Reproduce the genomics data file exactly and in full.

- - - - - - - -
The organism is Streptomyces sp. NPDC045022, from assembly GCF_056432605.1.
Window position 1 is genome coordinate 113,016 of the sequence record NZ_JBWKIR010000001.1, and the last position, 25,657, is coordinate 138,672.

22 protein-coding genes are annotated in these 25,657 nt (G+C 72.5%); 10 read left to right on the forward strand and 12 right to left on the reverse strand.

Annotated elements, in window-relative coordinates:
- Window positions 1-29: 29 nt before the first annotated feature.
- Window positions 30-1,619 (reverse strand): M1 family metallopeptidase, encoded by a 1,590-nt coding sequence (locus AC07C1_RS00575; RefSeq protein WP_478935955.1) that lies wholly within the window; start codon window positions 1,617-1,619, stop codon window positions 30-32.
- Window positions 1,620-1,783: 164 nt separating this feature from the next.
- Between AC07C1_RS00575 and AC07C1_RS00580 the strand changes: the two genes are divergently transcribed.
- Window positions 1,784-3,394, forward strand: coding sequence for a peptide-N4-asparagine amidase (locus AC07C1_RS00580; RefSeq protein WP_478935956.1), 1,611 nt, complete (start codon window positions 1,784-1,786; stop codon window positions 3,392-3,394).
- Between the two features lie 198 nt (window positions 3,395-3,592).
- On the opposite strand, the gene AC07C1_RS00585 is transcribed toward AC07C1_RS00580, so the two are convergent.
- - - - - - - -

The organism is Streptomyces sp. NPDC045022, from assembly GCF_056432605.1.
Window position 1 is genome coordinate 113,016 of the sequence record NZ_JBWKIR010000001.1, and the last position, 25,657, is coordinate 138,672.

22 protein-coding genes are annotated in these 25,657 nt (G+C 72.5%); 10 read left to right on the forward strand and 12 right to left on the reverse strand.

Annotated elements, in window-relative coordinates:
- Window positions 1-29: 29 nt before the first annotated feature.
- Window positions 30-1,619 (reverse strand): M1 family metallopeptidase, encoded by a 1,590-nt coding sequence (locus AC07C1_RS00575; RefSeq protein WP_478935955.1) that lies wholly within the window; start codon window positions 1,617-1,619, stop codon window positions 30-32.
- Window positions 1,620-1,783: 164 nt separating this feature from the next.
- Between AC07C1_RS00575 and AC07C1_RS00580 the strand changes: the two genes are divergently transcribed.
- Window positions 1,784-3,394, forward strand: coding sequence for a peptide-N4-asparagine amidase (locus AC07C1_RS00580; RefSeq protein WP_478935956.1), 1,611 nt, complete (start codon window positions 1,784-1,786; stop codon window positions 3,392-3,394).
- Between the two features lie 198 nt (window positions 3,395-3,592).
- On the opposite strand, the gene AC07C1_RS00585 is transcribed toward AC07C1_RS00580, so the two are convergent.